• In APL the symbol is called "right tack" and represents the ambivalent right identity function where both XY and ⊢Y are Y. The reversed symbol "⊣" is called "left tack" and represents the analogous left identity where XY is X and ⊣Y is Y.[10][11]
• In combinatorics, $\displaystyle{ \lambda \vdash n }$ means that λ is a partition of the integer n.[12]
• In Hewlett-Packard's HP-41C/CV/CX and HP-42S series of calculators, the symbol (at code point 127 in the FOCAL character set) is called "Append character" and is used to indicate that the following characters will be appended to the alpha register rather than replacing the existing contents of the register. The symbol is also supported (at code point 148) in a modified variant of the HP Roman-8 character set used by other HP calculators.
• On the Casio fx-92 Collège 2D and fx-92+ Spéciale Collège calculators,[13] the symbol represents the modulo operator; entering $\displaystyle{ 5\vdash2 }$ will produce an answer of $\displaystyle{ Q=2;R=1 }$, where Q is the quotient and R is the remainder. On other Casio calculators (such as on the Belgian variants—the fx-92B Spéciale Collège and fx-92B Collège 2D calculators[14]—where the decimal separator is represented as a dot instead of a comma), the modulo operator is represented by ÷R instead.

## Typography

In TeX, the turnstile symbol $\displaystyle{ \vdash }$ is obtained from the command \vdash.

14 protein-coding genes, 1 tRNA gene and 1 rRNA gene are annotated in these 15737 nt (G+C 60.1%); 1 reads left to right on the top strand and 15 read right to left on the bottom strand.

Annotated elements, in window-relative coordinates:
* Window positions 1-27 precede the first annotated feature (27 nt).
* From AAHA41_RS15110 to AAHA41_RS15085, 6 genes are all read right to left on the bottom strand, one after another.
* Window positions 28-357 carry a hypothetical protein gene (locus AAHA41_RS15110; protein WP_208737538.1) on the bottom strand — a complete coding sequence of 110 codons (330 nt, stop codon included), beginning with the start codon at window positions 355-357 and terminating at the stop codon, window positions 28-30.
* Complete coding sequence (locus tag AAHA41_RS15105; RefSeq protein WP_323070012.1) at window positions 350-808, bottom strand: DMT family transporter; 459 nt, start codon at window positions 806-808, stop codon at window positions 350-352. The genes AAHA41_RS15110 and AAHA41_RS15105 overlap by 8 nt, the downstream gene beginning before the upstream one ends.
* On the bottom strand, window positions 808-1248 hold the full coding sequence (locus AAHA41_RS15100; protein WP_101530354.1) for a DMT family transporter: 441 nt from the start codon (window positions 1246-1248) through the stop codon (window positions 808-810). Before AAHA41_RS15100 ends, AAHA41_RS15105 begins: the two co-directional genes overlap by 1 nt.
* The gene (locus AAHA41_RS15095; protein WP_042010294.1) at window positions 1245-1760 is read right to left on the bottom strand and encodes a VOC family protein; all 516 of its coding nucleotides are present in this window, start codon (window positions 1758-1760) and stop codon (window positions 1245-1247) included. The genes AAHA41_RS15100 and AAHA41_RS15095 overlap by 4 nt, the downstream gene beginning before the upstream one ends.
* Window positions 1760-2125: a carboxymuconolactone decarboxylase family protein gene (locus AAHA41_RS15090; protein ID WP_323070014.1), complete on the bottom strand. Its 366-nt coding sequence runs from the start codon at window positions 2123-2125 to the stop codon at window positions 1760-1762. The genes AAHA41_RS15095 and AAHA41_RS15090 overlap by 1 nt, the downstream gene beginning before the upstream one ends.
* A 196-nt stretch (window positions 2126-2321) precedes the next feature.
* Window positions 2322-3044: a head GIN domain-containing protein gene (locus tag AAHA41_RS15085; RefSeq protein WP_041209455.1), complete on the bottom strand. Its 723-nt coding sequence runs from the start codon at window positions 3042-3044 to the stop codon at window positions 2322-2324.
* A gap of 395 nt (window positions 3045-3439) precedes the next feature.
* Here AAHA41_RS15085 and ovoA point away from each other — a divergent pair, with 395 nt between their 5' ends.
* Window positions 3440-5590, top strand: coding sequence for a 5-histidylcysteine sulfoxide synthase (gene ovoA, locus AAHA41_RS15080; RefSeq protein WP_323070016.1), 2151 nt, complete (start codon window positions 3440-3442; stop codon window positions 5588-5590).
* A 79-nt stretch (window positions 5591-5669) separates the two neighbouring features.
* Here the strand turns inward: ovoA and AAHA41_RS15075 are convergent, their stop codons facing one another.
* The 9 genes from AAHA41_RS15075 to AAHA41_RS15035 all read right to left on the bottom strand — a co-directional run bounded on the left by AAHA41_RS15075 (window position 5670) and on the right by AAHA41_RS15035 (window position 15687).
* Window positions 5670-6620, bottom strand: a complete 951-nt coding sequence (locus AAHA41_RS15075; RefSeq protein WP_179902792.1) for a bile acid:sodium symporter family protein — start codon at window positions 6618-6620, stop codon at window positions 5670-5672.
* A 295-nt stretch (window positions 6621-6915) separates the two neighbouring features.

In Unicode, the turnstile symbol () is called right tack and is at code point U+22A2.[15] (Code point U+22A6 is named assertion sign ().)

• U+22A2 RIGHT TACK (HTML &#8866;)
• = turnstile
• = proves, implies, yields
• = reducible
• U+22A3 LEFT TACK (HTML &#8867;)
• = reverse turnstile
• = non-theorem, does not yield
• U+22AC DOES NOT PROVE (HTML &#8876;)
• ≡ 22A2⊢ 0338\$̸

On a typewriter, a turnstile can be composed from a vertical bar (|) and a dash (–).

In LaTeX there is a turnstile package which issues this sign in many ways, and is capable of putting labels below or above it, in the correct places.[16]

## Similar graphemes

• ꜔ (U+A714) Modifier Letter Mid Left-Stem Tone Bar
• ├ (U+251C) Box Drawings Light Vertical And Right
• ㅏ (U+314F) Hangul Letter A
• Ͱ (U+0370) Greek Capital Letter Heta
• ͱ (U+0371) Greek Small Letter Heta
• Ⱶ (U+2C75) Latin Capital Letter Half H
• ⱶ (U+2C76) Latin Small Letter Half H
• (U+23AC) Right Curly Bracket Middle Piece

## Notes

1. Martin-Löf 1996, pp. 6, 15
2. Martin-Löf 1996, p. 15
3. Troelstra & Schwichtenberg 2000
4. Dirk van Dalen, Logic and Structure (1980), Springer, ISBN:3-540-20879-8. See Chapter 1, section 1.5.
5. Schmidt 1994
6. @FunctorFact (5 July 2016). "Functor Fact on Twitter".
7. Iverson 1987
8. Stanley, Richard P. (1999). Enumerative Combinatorics. 2 (1st ed.). Cambridge: Cambridge University Press. p. 287.

## References

• Begriffsschrift: Eine der arithmetischen nachgebildete Formelsprache des reinen Denkens. Halle. 1879.
• A Dictionary of APL. 1987.
•   (Lecture notes to a short course at Università degli Studi di Siena, April 1983.)
• The Structure of Typed Programming Languages. MIT Press. 1994. ISBN 0-262-19349-3.
• Basic Proof Theory (2nd ed.). Cambridge University Press. 2000. ISBN 978-0-521-77911-1.